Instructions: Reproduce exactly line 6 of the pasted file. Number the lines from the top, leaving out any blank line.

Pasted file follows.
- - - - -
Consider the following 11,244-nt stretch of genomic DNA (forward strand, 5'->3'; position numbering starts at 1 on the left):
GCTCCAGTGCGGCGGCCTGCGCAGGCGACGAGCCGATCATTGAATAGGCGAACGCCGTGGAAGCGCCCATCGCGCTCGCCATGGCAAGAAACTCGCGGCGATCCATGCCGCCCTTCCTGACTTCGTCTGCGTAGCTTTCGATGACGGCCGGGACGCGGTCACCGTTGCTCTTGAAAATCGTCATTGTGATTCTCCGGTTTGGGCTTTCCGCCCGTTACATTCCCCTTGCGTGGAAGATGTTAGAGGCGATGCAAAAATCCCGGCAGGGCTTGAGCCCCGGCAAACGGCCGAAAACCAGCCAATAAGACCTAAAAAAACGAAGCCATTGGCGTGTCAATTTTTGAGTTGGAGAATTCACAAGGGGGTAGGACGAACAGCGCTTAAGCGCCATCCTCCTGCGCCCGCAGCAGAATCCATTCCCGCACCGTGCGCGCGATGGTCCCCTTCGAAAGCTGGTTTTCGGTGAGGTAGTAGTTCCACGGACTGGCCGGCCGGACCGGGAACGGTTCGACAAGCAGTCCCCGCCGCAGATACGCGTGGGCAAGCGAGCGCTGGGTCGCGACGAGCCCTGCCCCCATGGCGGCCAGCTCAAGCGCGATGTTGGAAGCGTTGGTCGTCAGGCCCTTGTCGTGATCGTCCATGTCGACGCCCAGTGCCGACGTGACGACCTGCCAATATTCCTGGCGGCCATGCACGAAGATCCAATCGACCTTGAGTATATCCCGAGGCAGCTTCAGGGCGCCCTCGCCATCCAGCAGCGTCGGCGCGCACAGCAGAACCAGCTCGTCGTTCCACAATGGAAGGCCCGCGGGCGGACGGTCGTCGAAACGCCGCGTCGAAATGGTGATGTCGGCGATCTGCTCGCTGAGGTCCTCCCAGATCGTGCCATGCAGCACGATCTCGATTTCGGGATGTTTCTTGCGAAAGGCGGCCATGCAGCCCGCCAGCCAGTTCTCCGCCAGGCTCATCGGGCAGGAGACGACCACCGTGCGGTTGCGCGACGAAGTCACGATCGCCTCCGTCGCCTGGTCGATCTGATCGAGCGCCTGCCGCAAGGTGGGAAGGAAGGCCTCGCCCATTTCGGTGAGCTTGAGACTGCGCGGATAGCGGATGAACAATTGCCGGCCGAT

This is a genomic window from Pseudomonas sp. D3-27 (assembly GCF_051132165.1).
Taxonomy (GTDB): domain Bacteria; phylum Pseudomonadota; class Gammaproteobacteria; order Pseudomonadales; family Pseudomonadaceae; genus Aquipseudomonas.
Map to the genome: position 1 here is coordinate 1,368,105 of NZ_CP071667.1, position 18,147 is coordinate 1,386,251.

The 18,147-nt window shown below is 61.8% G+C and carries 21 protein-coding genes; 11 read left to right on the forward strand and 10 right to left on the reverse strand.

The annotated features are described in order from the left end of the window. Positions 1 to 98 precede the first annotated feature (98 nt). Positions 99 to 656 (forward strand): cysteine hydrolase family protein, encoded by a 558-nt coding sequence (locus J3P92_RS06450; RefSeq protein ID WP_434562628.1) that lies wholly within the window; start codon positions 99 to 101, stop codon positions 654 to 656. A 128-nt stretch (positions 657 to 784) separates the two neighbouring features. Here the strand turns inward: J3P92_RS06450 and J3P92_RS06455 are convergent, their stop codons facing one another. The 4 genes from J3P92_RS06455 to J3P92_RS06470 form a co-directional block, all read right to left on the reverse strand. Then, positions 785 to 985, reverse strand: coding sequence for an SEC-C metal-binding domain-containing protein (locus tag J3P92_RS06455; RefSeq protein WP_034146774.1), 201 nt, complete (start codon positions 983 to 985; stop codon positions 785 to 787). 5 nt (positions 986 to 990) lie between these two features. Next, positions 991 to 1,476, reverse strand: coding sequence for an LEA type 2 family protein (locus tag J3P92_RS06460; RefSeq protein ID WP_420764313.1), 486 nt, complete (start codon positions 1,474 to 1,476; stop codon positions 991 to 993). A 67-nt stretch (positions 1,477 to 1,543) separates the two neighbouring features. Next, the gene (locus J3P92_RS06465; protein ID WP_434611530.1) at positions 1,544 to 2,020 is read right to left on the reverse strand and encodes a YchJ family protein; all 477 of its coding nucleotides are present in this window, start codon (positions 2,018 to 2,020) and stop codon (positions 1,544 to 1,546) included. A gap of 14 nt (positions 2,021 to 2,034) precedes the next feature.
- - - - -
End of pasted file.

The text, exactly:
The 18,147-nt window shown below is 61.8% G+C and carries 21 protein-coding genes; 11 read left to right on the forward strand and 10 right to left on the reverse strand.